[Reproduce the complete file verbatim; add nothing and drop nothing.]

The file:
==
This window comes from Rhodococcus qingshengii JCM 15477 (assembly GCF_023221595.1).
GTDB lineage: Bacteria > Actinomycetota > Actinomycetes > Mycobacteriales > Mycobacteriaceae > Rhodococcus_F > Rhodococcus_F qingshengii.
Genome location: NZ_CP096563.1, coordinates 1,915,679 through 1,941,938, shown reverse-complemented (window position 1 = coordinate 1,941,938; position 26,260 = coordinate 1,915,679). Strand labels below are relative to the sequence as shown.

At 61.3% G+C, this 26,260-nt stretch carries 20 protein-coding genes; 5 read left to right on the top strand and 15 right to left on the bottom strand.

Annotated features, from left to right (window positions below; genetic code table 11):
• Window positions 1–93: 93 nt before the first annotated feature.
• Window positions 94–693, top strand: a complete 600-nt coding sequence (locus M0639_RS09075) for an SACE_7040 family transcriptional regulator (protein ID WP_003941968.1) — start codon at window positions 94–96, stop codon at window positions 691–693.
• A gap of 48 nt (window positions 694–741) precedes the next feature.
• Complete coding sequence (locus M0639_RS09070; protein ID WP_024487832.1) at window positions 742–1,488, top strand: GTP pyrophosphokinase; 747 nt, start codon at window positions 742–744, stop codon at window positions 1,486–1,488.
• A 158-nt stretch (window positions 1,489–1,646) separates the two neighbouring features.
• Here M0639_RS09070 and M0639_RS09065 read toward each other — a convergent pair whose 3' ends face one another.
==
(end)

This window comes from Rhodococcus qingshengii JCM 15477 (assembly GCF_023221595.1).
GTDB lineage: Bacteria > Actinomycetota > Actinomycetes > Mycobacteriales > Mycobacteriaceae > Rhodococcus_F > Rhodococcus_F qingshengii.
Genome location: NZ_CP096563.1, coordinates 1,915,679 through 1,941,938, shown reverse-complemented (window position 1 = coordinate 1,941,938; position 26,260 = coordinate 1,915,679). Strand labels below are relative to the sequence as shown.

At 61.3% G+C, this 26,260-nt stretch carries 20 protein-coding genes; 5 read left to right on the top strand and 15 right to left on the bottom strand.

Annotated features, from left to right (window positions below; genetic code table 11):
• Window positions 1–93: 93 nt before the first annotated feature.
• Window positions 94–693, top strand: a complete 600-nt coding sequence (locus M0639_RS09075) for an SACE_7040 family transcriptional regulator (protein ID WP_003941968.1) — start codon at window positions 94–96, stop codon at window positions 691–693.
• A gap of 48 nt (window positions 694–741) precedes the next feature.
• Complete coding sequence (locus M0639_RS09070; protein ID WP_024487832.1) at window positions 742–1,488, top strand: GTP pyrophosphokinase; 747 nt, start codon at window positions 742–744, stop codon at window positions 1,486–1,488.
• A 158-nt stretch (window positions 1,489–1,646) separates the two neighbouring features.
• Here M0639_RS09070 and M0639_RS09065 read toward each other — a convergent pair whose 3' ends face one another.